Day Three: After two tough days, this day we had a late start which gave us time to get some much needed sleep. But with a late start, that meant hot conditions. Today was mostly flat and pace-line fast over 38 miles. However, it was not a day without obstacles to overcome. For a quarter mile we crossed suspended railroad tracks with raging rivers 100 feet below. We walked on rickety railroad ties, some of them missing, which is not easy in bike shoes nor with a racing heart. There are actually YouTube videos of people falling between the railroad ties, fortunately recovering before meeting the crocodiles below. 

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The Marshes with their medals: Veni, vidi vici

Following, the race continued on a long portion of the national railroad track through banana plantations that jarred your body for miles. It seemed to be what the Costa Ricans would consider their single tack. We were relieved to find our final stretch along coast on mostly packed sand, although there were plenty of spills that you had to maneuver to not become one of them. As we finally arrived at the finished line in Limon, we cross with hands together and so happy to be alive. The day would not have been complete without a final sprint into the Caribbean waves. 

In the end, our body and souls were extended to new heights. We pushed past physical, mental, and even emotional barriers that you cannot train for. It was extremely moving to be a part of a race that has so much national pride and to see this country from a perspective few people get the chance to.  

What’s next? You can find us carrying our bikes up Thousands Steps or walking Main Beach with weights on our bikes training for La Ruta de los Conquistadores 2018.

A Note from Shaena

Stu is smiling down

I’ve always loved numbers. As a young child, I collected NBA basketball cards – I had thousands and thousands of them – and would study the backs of my cards (where all the players’ stats were) with freakish intensity. I would rattle off said stats like a machine – at family functions, church gatherings, you name it. B.J. Armstrong, Danny Ainge, Manute Bol...these were a few of my favorites in 1992.

Nowadays, I study Google Analytics…readership stats for Stu News. I pull and analyze reports daily, often three or four times daily. Sometimes 10 times a day. Within these reports, I am able to see our precise readership – down to a single unique reader – in a particular time span.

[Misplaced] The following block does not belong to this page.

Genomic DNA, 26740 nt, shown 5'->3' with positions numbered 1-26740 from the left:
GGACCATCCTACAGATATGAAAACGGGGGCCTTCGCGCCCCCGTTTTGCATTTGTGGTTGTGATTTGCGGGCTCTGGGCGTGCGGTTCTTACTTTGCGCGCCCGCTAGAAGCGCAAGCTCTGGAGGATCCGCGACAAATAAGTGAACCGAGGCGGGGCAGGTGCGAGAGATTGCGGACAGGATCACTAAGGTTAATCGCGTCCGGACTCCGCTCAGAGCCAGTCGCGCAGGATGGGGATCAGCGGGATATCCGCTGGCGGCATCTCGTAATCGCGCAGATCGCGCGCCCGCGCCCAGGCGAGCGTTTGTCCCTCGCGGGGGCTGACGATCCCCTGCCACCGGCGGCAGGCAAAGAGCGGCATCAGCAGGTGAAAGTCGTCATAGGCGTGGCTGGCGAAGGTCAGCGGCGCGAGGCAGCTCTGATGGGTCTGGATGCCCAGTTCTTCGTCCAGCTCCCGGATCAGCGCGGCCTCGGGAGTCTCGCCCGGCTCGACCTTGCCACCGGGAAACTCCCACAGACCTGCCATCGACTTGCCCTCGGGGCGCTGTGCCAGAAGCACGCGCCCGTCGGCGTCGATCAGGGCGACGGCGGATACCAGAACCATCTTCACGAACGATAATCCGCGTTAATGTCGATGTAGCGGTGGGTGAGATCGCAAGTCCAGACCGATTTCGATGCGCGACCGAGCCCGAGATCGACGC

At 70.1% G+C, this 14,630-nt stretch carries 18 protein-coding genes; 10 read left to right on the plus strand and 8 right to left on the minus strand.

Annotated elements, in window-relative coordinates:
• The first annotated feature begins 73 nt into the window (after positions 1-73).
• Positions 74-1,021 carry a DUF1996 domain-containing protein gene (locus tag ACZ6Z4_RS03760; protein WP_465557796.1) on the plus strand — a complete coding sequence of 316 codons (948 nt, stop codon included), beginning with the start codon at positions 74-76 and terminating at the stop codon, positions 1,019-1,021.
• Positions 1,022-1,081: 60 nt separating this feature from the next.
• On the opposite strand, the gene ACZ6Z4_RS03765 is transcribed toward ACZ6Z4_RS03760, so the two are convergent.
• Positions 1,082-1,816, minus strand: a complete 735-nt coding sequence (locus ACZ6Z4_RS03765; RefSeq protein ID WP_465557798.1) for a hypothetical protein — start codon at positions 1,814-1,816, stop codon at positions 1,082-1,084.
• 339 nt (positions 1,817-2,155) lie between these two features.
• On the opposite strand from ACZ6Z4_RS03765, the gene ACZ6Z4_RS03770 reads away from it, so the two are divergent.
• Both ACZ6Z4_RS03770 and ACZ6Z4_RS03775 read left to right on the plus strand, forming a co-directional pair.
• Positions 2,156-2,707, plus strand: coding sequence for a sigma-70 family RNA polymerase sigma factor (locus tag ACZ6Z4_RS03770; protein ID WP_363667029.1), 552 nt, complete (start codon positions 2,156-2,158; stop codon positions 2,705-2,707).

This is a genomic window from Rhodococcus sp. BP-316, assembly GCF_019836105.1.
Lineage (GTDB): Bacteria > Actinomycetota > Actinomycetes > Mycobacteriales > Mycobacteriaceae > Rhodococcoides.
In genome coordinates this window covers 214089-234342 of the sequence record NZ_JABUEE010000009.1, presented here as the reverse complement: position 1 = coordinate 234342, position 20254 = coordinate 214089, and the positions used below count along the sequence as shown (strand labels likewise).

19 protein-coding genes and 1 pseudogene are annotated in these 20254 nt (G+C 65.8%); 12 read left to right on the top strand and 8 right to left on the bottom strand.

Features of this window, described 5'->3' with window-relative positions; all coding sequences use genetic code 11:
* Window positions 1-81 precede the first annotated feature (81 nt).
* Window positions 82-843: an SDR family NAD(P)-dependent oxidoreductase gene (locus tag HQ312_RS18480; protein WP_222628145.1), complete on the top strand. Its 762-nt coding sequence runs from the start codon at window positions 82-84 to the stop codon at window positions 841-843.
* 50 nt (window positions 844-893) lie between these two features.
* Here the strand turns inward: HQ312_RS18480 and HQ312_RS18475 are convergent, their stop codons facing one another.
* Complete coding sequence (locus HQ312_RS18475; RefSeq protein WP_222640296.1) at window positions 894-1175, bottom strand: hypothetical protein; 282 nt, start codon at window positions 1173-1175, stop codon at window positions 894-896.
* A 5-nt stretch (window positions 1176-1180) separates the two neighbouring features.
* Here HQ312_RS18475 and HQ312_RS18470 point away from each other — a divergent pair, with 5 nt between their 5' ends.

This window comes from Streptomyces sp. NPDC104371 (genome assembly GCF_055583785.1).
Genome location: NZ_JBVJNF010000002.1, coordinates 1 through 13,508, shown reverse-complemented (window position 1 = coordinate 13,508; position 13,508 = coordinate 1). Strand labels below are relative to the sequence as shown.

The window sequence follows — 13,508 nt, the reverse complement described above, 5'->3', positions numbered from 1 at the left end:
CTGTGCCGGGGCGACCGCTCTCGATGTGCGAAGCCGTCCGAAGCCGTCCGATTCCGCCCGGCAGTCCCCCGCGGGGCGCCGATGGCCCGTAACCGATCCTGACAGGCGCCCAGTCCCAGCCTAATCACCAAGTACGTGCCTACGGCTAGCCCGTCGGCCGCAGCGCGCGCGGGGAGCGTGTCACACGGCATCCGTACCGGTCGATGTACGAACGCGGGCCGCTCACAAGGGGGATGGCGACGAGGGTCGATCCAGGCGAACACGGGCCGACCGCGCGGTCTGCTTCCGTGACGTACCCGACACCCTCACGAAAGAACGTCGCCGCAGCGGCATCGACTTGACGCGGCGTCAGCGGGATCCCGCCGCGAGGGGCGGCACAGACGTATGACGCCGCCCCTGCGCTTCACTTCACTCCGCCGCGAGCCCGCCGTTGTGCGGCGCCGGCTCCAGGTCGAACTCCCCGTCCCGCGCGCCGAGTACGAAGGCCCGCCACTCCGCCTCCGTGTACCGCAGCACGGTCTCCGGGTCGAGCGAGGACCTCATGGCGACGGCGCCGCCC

I can see what our top cities by readership are (Laguna Beach, Laguna Niguel, and Los Angeles – in that order); the average time readers spend on Stu News; which stories are being shared most on social media; the percentage of readers that are accessing us from computers vs. mobile devices (40 vs. 60 percent). Lots and lots of interesting data, that when unwound, can help us plan for the future.

Stu and I used to revel in these stats together. I would call him mid-day on Tuesdays and Fridays (not before noon though because Stu liked to work late on deadline days and sleep in the day after!) and go over our readership for the day, how things were shaping up that issue. We would talk about the headlines and why we thought certain ones stuck more with readers than others.

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Photo by Mary Hurlbut

Stu is smiling down…

I know Stu was looking down proud when I pulled our stats on Monday. We now have over 26,000 unique readers monthly, with more than 2,000 brand new, regular readers in just the last few months!

What does ‘unique readers’ mean? That’s the number of unique individuals (well, IP addresses, to be more technical) reading us this month – what I would liken to our circulation. If you come back 100 times in a month, you’re only counted once in that stat. We’ve been growing our unique readership by 15-20 percent every year since we started.

Perhaps even more impressive, though, is that half of these unique readers come back eight plus times per month, per Google. And actually, 13 percent of our readers come back 100 plus times per month. No joke.

What’s the cause of all this perpetual, ongoing growth? Really great community content, of course!

We have such an amazing editorial team – led by our “one in a billion” Editor Lynette Brasfield – a team that is helping us continue the legacy Stu left… local news with a heart.

We’ve been fortunate to add some great new writers and features that are really resonating with readers too. Our Laguna Life & People features are driving a ton of traffic, and we’ve also had a bunch of new email sign-ups this month that came to us through social media.

Ultimately, we thank YOU – our readers, the community – for reading us and for giving us so much great news to report on in the first place.

We all feel so fortunate to get to wake up every day and do what we do in a community we love so much.

And to get to stay connected to Stu every day through what we do too.

Thank you, Laguna, for believing in and trusting us.

Local Greg Michaels champions the use of Liquefied Natural Gas at top national forum

Ten-year Laguna resident and CEO of Monkey Island LNG, Greg Michaels, was recently featured as a keynote speaker at a Wilson Family Office Energy Summit.